Just like grade school again: Make sure your names and your photographer’s name are included in the contract. Then, ensure your contact information (phone number and email) is listed in case either of you needs to get in touch with the other person.

Name of the Photographer(s) Who Will Be Shooting Your Wedding 

Sometimes wedding photography services have several pros available to work. To avoid any surprises on your wedding day, make sure you know exactly who will be working. If the photographer is bringing assistants, make sure that’s included in the contract, so you don’t have any unexpected problems with the venue.

When and Where

Please write down your wedding date, so it’s concretely confirmed. Then, include:

The start time(s).

  • End time(s).
  • The exact number of hours you’d like them to work.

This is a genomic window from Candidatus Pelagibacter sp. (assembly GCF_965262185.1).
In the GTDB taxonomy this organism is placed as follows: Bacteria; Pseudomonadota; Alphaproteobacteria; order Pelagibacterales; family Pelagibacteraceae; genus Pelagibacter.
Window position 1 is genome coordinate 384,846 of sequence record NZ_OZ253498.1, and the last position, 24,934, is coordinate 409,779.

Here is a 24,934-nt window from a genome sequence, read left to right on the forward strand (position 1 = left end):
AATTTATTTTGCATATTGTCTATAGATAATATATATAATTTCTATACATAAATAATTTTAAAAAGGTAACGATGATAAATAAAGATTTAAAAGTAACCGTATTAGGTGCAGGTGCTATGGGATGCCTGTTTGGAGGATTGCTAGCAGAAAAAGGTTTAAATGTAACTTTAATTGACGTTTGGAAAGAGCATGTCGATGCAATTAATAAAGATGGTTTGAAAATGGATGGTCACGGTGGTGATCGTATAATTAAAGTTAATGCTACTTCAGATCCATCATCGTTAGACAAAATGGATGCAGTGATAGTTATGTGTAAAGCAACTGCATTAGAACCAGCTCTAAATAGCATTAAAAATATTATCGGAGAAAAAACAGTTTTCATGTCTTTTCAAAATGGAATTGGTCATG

Finally, ensure you list the specific addresses for every location your photographer will be expected to go to (your getting-ready suite, your ceremony venue and your morning-after brunch, for example).

Wedding Moments to be Captured

Now that you’ve established where the pictures will be taken (and the accompanying time frame), it’s time to get more specific. Include every wedding moment you want the photographer to cover, such as getting ready, the ceremony, cocktail hour and reception. That way, your pro knows exactly what to expect and can plan a timeline for all the shots.

Detailed Shot List You’ve Agreed To

Time for the nitty-gritty. Here’s where you should include your wishlist of pictures. Pro tip: Photographers usually have a standard wedding photography shot list that they use. However, if there are specific pictures you’d like to take (a picture with your close relative or a close-up of a particular detail), make sure you include them here.

Camera Information